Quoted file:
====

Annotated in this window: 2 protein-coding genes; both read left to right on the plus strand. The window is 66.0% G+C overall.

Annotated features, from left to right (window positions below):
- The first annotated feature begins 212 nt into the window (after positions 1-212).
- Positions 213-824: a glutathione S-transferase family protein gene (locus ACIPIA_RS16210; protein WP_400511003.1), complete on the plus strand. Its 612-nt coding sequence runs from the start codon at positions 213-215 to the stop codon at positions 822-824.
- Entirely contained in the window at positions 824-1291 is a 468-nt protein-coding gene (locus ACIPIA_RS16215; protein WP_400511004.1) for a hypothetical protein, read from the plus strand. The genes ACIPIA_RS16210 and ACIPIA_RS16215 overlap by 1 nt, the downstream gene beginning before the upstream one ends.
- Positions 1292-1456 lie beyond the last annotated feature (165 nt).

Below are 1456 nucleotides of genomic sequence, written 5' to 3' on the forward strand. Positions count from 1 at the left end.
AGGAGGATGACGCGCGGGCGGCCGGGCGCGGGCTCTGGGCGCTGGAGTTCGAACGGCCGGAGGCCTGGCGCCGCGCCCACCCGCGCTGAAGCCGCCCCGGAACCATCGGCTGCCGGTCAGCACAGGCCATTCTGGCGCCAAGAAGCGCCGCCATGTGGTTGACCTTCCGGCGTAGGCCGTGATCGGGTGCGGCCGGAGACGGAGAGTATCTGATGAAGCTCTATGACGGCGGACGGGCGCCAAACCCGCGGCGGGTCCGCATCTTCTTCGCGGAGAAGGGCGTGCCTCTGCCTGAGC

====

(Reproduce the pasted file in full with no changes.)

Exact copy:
Annotated in this window: 2 protein-coding genes; both read left to right on the plus strand. The window is 66.0% G+C overall.

Annotated features, from left to right (window positions below):
- The first annotated feature begins 212 nt into the window (after positions 1-212).
- Positions 213-824: a glutathione S-transferase family protein gene (locus ACIPIA_RS16210; protein WP_400511003.1), complete on the plus strand. Its 612-nt coding sequence runs from the start codon at positions 213-215 to the stop codon at positions 822-824.
- Entirely contained in the window at positions 824-1291 is a 468-nt protein-coding gene (locus ACIPIA_RS16215; protein WP_400511004.1) for a hypothetical protein, read from the plus strand. The genes ACIPIA_RS16210 and ACIPIA_RS16215 overlap by 1 nt, the downstream gene beginning before the upstream one ends.
- Positions 1292-1456 lie beyond the last annotated feature (165 nt).

Below are 1456 nucleotides of genomic sequence, written 5' to 3' on the forward strand. Positions count from 1 at the left end.
AGGAGGATGACGCGCGGGCGGCCGGGCGCGGGCTCTGGGCGCTGGAGTTCGAACGGCCGGAGGCCTGGCGCCGCGCCCACCCGCGCTGAAGCCGCCCCGGAACCATCGGCTGCCGGTCAGCACAGGCCATTCTGGCGCCAAGAAGCGCCGCCATGTGGTTGACCTTCCGGCGTAGGCCGTGATCGGGTGCGGCCGGAGACGGAGAGTATCTGATGAAGCTCTATGACGGCGGACGGGCGCCAAACCCGCGGCGGGTCCGCATCTTCTTCGCGGAGAAGGGCGTGCCTCTGCCTGAGC